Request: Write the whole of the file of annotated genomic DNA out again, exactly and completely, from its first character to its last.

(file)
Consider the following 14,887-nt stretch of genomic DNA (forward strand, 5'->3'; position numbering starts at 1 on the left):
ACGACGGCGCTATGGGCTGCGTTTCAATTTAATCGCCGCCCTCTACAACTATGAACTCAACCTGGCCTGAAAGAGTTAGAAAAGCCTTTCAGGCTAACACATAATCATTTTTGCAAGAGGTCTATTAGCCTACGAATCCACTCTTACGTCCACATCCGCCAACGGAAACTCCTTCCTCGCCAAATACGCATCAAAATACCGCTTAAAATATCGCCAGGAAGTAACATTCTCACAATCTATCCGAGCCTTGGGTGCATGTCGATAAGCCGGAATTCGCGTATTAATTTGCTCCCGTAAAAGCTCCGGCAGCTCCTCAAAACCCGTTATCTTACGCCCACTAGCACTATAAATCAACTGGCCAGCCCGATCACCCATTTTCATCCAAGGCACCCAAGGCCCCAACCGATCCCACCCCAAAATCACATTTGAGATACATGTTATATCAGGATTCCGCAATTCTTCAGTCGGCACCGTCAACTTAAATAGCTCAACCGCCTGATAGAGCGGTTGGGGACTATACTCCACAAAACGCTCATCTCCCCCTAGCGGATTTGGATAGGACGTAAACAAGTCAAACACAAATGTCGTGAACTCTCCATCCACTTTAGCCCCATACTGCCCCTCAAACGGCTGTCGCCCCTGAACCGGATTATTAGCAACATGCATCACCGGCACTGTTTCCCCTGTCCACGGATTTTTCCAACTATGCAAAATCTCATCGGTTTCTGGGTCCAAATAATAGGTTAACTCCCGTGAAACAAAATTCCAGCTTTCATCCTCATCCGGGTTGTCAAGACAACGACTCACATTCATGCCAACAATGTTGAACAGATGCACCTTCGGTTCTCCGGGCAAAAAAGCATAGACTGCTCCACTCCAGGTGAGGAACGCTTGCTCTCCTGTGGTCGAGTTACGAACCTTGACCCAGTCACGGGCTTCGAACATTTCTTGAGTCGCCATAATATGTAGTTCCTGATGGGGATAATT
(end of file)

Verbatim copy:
Consider the following 14,887-nt stretch of genomic DNA (forward strand, 5'->3'; position numbering starts at 1 on the left):
ACGACGGCGCTATGGGCTGCGTTTCAATTTAATCGCCGCCCTCTACAACTATGAACTCAACCTGGCCTGAAAGAGTTAGAAAAGCCTTTCAGGCTAACACATAATCATTTTTGCAAGAGGTCTATTAGCCTACGAATCCACTCTTACGTCCACATCCGCCAACGGAAACTCCTTCCTCGCCAAATACGCATCAAAATACCGCTTAAAATATCGCCAGGAAGTAACATTCTCACAATCTATCCGAGCCTTGGGTGCATGTCGATAAGCCGGAATTCGCGTATTAATTTGCTCCCGTAAAAGCTCCGGCAGCTCCTCAAAACCCGTTATCTTACGCCCACTAGCACTATAAATCAACTGGCCAGCCCGATCACCCATTTTCATCCAAGGCACCCAAGGCCCCAACCGATCCCACCCCAAAATCACATTTGAGATACATGTTATATCAGGATTCCGCAATTCTTCAGTCGGCACCGTCAACTTAAATAGCTCAACCGCCTGATAGAGCGGTTGGGGACTATACTCCACAAAACGCTCATCTCCCCCTAGCGGATTTGGATAGGACGTAAACAAGTCAAACACAAATGTCGTGAACTCTCCATCCACTTTAGCCCCATACTGCCCCTCAAACGGCTGTCGCCCCTGAACCGGATTATTAGCAACATGCATCACCGGCACTGTTTCCCCTGTCCACGGATTTTTCCAACTATGCAAAATCTCATCGGTTTCTGGGTCCAAATAATAGGTTAACTCCCGTGAAACAAAATTCCAGCTTTCATCCTCATCCGGGTTGTCAAGACAACGACTCACATTCATGCCAACAATGTTGAACAGATGCACCTTCGGTTCTCCGGGCAAAAAAGCATAGACTGCTCCACTCCAGGTGAGGAACGCTTGCTCTCCTGTGGTCGAGTTACGAACCTTGACCCAGTCACGGGCTTCGAACATTTCTTGAGTCGCCATAATATGTAGTTCCTGATGGGGATAATT